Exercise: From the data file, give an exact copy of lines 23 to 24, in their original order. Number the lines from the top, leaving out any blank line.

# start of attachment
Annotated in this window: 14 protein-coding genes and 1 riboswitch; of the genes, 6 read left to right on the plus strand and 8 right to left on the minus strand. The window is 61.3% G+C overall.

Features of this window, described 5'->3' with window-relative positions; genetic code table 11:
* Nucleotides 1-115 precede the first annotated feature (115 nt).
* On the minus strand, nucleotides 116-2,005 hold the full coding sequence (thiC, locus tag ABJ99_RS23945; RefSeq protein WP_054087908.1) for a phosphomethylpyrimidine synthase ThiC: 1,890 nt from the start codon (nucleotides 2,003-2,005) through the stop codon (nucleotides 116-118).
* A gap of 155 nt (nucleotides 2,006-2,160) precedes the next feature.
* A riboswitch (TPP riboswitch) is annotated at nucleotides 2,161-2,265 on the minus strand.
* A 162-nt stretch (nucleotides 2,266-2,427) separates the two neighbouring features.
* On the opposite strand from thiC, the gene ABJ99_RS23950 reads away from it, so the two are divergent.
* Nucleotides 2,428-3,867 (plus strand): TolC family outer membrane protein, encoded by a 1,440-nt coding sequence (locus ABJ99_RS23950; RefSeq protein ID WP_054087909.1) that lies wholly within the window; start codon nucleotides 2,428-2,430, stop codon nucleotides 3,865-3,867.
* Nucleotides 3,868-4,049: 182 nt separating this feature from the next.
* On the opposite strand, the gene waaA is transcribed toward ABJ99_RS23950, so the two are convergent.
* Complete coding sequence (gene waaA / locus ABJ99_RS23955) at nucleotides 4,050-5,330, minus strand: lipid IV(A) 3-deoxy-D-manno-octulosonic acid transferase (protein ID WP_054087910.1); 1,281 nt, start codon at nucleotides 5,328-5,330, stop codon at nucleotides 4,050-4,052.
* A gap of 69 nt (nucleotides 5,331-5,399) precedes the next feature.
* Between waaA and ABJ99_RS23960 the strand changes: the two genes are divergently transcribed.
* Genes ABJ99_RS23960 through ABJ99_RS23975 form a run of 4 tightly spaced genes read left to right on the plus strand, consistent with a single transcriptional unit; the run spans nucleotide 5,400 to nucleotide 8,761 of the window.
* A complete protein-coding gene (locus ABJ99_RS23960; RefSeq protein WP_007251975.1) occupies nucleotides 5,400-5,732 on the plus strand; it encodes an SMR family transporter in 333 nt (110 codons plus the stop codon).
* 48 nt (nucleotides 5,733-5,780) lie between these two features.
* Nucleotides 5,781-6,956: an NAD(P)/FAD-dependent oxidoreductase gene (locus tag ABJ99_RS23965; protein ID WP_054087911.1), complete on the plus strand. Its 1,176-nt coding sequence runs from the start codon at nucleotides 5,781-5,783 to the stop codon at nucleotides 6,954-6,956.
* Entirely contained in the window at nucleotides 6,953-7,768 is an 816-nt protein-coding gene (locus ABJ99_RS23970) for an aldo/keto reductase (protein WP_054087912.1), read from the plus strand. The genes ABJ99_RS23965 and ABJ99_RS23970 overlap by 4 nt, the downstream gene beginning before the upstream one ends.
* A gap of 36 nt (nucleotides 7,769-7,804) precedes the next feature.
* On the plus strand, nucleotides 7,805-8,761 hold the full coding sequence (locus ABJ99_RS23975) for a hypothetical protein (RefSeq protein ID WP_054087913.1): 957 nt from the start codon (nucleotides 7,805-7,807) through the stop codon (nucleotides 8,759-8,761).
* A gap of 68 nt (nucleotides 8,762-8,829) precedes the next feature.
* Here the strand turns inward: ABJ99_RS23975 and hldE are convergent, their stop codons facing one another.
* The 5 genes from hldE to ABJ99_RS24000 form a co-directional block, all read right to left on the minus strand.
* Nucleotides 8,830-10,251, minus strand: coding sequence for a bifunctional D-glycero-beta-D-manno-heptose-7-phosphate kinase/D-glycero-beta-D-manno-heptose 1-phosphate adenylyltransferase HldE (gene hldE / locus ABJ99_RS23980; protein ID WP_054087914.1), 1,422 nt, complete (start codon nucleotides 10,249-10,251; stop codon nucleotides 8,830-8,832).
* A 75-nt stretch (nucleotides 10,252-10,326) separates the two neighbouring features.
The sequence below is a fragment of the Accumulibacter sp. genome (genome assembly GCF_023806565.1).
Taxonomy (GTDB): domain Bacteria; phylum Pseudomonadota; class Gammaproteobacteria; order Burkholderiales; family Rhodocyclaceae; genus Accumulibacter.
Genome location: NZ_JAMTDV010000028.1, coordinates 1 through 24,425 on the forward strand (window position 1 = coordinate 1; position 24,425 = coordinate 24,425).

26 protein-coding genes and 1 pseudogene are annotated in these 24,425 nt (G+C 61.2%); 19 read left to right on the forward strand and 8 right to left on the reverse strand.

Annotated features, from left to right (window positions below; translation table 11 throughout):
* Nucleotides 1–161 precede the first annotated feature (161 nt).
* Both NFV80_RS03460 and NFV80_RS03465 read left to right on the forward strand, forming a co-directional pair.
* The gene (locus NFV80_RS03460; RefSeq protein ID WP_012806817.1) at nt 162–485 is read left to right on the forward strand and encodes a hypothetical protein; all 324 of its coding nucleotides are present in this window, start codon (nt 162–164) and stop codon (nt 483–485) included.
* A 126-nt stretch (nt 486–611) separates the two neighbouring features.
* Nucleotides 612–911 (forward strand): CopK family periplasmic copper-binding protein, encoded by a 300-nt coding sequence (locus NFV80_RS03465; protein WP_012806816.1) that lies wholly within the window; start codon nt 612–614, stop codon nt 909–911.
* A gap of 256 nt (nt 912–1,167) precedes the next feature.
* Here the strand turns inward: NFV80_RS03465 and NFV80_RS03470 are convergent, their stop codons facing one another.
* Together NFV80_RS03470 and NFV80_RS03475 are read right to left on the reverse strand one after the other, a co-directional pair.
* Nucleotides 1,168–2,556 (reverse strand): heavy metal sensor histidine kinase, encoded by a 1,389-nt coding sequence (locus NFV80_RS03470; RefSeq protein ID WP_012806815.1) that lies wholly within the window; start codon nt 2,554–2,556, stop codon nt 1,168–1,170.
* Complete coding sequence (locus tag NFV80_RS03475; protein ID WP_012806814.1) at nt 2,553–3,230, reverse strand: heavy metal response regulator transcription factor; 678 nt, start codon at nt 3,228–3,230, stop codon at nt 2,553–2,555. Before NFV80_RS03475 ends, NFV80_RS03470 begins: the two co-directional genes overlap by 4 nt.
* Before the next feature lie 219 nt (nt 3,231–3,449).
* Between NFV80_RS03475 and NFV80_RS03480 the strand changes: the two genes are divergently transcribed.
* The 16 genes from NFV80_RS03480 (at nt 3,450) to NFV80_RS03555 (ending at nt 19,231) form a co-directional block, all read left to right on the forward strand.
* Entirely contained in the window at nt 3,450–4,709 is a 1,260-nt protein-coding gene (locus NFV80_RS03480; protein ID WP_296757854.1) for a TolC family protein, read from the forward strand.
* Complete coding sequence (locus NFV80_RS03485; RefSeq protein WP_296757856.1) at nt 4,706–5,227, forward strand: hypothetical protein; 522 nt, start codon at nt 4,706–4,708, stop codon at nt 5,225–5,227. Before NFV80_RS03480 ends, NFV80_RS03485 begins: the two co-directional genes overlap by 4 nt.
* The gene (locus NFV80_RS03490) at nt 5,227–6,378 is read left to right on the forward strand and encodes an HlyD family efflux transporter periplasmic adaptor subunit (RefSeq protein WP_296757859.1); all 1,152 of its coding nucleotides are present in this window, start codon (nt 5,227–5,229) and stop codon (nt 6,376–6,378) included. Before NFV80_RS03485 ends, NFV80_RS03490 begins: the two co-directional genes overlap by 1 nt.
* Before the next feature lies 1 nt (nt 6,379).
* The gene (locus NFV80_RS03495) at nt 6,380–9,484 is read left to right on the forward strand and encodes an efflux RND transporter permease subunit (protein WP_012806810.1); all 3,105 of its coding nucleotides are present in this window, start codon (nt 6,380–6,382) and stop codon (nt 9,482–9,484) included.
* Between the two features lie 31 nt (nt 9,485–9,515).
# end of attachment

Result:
* Here the strand turns inward: ABJ99_RS23975 and hldE are convergent, their stop codons facing one another.
* The 5 genes from hldE to ABJ99_RS24000 form a co-directional block, all read right to left on the minus strand.